Pain: ‘an unpleasant sensory and emotional experience associated with actual or potential tissue damage, or described in terms of such damage’ (The International Association for the Study of Pain, http://www.iasp-pain.org/AM/Template.cfm?Section=Pain_Definitions). This definition emphasizes that pain is not only a physical sensation but also a subjective psychological event. It accepts that pain may occur in spite of negative physical findings and investigations. Pain has sensory, cognitive and motivational-affective dimensions and has been described as a biopsychosocial experience, as illustrated in Figure 46.1. This must be taken into account when assessing and planning a treatment strategy for the patient with pain.
Chronic pain syndrome can adversely affect the patient in various ways, including depressed mood, fatigue, reduced activity and libido, excessive use of drugs and alcohol, dependent behaviour and disability out of proportion to impairment. It does not respond to the medical model of care and is best managed with a multidisciplinary approach.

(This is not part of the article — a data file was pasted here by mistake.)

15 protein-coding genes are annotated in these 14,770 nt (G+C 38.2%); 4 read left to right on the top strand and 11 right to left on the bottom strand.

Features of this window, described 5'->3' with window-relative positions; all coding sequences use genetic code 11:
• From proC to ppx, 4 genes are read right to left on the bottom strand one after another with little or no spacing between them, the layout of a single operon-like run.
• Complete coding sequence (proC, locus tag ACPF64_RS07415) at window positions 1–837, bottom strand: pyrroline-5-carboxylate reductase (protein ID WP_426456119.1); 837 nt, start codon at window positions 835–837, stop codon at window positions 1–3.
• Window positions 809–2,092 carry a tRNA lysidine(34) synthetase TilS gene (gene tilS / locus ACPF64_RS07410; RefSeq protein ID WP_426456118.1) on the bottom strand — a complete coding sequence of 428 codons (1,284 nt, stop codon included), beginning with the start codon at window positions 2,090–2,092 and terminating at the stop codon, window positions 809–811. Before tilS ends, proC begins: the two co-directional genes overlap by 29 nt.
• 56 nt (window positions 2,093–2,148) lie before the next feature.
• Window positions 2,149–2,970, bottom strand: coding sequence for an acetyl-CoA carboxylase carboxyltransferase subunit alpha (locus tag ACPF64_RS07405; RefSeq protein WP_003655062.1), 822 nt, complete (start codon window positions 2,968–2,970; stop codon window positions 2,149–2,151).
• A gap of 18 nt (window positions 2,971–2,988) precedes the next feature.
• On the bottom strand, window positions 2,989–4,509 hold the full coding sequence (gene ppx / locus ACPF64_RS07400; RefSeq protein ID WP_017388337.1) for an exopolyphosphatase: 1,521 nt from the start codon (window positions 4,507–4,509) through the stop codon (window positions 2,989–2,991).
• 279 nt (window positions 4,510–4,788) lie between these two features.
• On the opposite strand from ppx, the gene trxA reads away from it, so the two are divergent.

Pain management concerns postoperative, acute and chronic pain and cancer-related symptom control in children and adults. A joint report of the College of Anaesthetists and the Royal College of Surgeons of England highlighted the need to improve standards of postoperative pain management and many hospitals have established acute pain teams. However, many hospitalized patients suffer from acute non-postoperative pain. This may be caused by trauma, burns or acutely painful medical conditions (e.g. cardiac pain, osteoporotic vertebral collapse). Some medical conditions may cause recurrent acute painful episodes such as sickle-cell crisis or acute exacerbations of chronic pancreatitis. Unrelieved acute pain may lead to chronic pain. Chronic pain is a complex biopsychosocial phenomenon and a single pathophysiological explanation is not available for many chronic nonmalignant pain states. Palliative care services may refer cancer-related pain problems to the anaesthetist for management as a hospital inpatient, an outpatient, in a hospice or in the home. There are many common areas within the management of acute and chronic pain, and pain is increasingly viewed as a continuum rather than two separate entities, with subsequent merging of management techniques and staff.